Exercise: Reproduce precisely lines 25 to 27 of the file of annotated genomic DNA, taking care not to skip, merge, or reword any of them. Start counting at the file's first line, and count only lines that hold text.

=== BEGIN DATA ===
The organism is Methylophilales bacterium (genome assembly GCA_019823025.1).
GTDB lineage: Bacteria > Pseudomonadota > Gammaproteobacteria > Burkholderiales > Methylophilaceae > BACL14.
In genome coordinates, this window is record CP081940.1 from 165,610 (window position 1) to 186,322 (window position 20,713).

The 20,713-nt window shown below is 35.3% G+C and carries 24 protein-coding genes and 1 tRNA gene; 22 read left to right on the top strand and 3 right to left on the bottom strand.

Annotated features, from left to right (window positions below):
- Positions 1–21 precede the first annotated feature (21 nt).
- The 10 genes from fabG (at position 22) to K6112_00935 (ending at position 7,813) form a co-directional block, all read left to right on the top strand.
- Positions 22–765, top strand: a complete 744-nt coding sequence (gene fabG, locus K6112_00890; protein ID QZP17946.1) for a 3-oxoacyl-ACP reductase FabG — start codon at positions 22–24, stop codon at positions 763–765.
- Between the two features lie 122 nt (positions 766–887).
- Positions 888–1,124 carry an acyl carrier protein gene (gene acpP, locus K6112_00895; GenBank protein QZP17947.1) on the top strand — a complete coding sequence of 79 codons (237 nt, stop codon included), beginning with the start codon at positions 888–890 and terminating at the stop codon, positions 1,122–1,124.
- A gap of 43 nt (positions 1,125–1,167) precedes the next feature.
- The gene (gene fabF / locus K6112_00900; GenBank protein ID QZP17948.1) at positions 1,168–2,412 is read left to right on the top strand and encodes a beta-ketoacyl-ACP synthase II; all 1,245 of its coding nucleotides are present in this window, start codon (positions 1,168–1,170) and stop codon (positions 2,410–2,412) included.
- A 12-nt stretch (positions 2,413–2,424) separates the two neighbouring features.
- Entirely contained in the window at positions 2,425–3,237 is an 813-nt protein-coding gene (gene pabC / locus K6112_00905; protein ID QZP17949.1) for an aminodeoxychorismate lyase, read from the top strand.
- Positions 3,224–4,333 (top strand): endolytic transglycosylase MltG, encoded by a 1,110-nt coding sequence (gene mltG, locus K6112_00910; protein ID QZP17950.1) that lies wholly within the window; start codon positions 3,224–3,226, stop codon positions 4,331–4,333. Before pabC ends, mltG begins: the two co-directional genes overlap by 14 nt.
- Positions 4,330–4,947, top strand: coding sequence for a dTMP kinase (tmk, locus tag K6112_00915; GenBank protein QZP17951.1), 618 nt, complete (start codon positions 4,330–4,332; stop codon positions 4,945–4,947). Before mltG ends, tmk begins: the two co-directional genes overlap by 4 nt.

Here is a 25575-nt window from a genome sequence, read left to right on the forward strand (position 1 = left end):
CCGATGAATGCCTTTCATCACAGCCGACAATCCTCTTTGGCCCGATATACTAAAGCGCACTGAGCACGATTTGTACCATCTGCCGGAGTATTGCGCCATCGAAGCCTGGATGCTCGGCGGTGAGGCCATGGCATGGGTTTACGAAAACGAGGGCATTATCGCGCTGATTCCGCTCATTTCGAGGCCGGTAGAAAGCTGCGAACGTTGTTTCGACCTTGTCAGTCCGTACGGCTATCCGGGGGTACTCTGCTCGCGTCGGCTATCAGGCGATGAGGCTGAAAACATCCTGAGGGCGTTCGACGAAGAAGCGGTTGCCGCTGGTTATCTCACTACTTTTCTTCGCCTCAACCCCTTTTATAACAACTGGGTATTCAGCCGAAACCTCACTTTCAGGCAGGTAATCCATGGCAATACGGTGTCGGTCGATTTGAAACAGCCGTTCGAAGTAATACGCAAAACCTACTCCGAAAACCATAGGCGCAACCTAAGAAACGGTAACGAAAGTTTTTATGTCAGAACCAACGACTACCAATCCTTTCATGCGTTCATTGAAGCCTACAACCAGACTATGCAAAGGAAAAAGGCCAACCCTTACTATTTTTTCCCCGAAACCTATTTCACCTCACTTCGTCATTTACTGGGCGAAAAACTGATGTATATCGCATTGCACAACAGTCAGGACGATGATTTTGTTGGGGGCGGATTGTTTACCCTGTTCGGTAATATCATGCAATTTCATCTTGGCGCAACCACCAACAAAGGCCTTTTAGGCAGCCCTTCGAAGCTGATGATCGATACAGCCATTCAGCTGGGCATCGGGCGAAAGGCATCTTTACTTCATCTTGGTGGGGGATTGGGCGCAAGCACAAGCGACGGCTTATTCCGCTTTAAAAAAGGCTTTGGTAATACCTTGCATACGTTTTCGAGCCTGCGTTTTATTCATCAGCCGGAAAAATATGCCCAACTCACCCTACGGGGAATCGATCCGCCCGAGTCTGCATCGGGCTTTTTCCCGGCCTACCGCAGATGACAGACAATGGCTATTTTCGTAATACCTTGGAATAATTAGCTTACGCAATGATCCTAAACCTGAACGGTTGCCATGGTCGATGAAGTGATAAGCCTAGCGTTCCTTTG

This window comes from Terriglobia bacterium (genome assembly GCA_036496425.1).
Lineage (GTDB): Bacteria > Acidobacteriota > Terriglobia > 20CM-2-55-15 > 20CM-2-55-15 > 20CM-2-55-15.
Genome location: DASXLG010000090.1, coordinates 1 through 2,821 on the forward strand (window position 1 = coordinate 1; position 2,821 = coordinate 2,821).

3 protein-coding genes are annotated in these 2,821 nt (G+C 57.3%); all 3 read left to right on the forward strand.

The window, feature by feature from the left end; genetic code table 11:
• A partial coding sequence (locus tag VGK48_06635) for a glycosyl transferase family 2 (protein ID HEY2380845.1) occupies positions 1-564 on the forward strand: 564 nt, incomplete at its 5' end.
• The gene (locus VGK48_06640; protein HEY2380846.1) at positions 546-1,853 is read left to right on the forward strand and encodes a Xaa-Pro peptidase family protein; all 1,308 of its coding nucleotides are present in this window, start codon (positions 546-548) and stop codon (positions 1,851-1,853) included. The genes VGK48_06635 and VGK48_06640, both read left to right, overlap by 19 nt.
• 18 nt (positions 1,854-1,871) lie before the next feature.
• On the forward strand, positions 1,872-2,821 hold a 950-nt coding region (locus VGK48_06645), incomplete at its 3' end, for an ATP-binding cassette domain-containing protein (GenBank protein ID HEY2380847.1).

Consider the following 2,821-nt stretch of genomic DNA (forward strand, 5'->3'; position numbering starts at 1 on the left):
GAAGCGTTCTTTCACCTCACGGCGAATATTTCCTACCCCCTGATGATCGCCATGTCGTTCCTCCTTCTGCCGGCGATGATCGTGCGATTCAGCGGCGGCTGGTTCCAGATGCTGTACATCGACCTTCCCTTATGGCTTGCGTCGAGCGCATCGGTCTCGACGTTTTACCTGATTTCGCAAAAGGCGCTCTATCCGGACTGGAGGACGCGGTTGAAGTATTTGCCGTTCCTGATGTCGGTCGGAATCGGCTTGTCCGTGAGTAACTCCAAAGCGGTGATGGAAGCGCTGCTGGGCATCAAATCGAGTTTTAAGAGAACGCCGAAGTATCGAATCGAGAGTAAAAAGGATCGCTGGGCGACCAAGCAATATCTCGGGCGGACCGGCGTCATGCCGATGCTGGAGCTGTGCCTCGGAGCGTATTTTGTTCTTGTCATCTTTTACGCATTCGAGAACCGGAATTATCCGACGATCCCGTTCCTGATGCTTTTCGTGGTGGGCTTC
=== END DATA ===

• The gene (locus VGK48_06640; protein HEY2380846.1) at positions 546-1,853 is read left to right on the forward strand and encodes a Xaa-Pro peptidase family protein; all 1,308 of its coding nucleotides are present in this window, start codon (positions 546-548) and stop codon (positions 1,851-1,853) included. The genes VGK48_06635 and VGK48_06640, both read left to right, overlap by 19 nt.
• 18 nt (positions 1,854-1,871) lie before the next feature.
• On the forward strand, positions 1,872-2,821 hold a 950-nt coding region (locus VGK48_06645), incomplete at its 3' end, for an ATP-binding cassette domain-containing protein (GenBank protein ID HEY2380847.1).